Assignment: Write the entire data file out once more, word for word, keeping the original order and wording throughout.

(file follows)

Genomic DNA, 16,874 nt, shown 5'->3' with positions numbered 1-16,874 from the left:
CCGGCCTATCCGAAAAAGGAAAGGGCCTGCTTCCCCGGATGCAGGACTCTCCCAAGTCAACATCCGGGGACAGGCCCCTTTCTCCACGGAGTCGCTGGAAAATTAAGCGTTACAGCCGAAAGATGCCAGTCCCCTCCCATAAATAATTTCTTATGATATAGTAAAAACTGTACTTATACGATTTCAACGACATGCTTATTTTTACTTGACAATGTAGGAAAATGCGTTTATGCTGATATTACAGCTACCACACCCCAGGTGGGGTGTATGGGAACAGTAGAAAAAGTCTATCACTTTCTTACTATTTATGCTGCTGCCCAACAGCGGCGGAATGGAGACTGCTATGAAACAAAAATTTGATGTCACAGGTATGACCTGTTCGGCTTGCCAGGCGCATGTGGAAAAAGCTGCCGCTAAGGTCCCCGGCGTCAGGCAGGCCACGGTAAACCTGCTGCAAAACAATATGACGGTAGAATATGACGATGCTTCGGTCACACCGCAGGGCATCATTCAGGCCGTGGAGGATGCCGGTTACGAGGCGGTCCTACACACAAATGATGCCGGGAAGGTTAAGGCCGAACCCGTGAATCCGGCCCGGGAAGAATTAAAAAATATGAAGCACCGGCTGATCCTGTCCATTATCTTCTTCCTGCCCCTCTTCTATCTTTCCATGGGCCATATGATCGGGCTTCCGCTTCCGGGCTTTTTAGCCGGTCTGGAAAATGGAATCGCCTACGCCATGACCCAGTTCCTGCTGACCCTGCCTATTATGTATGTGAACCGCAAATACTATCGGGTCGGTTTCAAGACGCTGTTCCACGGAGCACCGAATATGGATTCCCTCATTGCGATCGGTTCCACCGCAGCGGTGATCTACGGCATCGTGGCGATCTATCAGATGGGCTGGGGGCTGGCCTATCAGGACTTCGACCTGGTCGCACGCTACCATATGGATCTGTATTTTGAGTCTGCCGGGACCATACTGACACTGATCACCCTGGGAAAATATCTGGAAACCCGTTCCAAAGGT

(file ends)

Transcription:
Genomic DNA, 16,874 nt, shown 5'->3' with positions numbered 1-16,874 from the left:
CCGGCCTATCCGAAAAAGGAAAGGGCCTGCTTCCCCGGATGCAGGACTCTCCCAAGTCAACATCCGGGGACAGGCCCCTTTCTCCACGGAGTCGCTGGAAAATTAAGCGTTACAGCCGAAAGATGCCAGTCCCCTCCCATAAATAATTTCTTATGATATAGTAAAAACTGTACTTATACGATTTCAACGACATGCTTATTTTTACTTGACAATGTAGGAAAATGCGTTTATGCTGATATTACAGCTACCACACCCCAGGTGGGGTGTATGGGAACAGTAGAAAAAGTCTATCACTTTCTTACTATTTATGCTGCTGCCCAACAGCGGCGGAATGGAGACTGCTATGAAACAAAAATTTGATGTCACAGGTATGACCTGTTCGGCTTGCCAGGCGCATGTGGAAAAAGCTGCCGCTAAGGTCCCCGGCGTCAGGCAGGCCACGGTAAACCTGCTGCAAAACAATATGACGGTAGAATATGACGATGCTTCGGTCACACCGCAGGGCATCATTCAGGCCGTGGAGGATGCCGGTTACGAGGCGGTCCTACACACAAATGATGCCGGGAAGGTTAAGGCCGAACCCGTGAATCCGGCCCGGGAAGAATTAAAAAATATGAAGCACCGGCTGATCCTGTCCATTATCTTCTTCCTGCCCCTCTTCTATCTTTCCATGGGCCATATGATCGGGCTTCCGCTTCCGGGCTTTTTAGCCGGTCTGGAAAATGGAATCGCCTACGCCATGACCCAGTTCCTGCTGACCCTGCCTATTATGTATGTGAACCGCAAATACTATCGGGTCGGTTTCAAGACGCTGTTCCACGGAGCACCGAATATGGATTCCCTCATTGCGATCGGTTCCACCGCAGCGGTGATCTACGGCATCGTGGCGATCTATCAGATGGGCTGGGGGCTGGCCTATCAGGACTTCGACCTGGTCGCACGCTACCATATGGATCTGTATTTTGAGTCTGCCGGGACCATACTGACACTGATCACCCTGGGAAAATATCTGGAAACCCGTTCCAAAGGT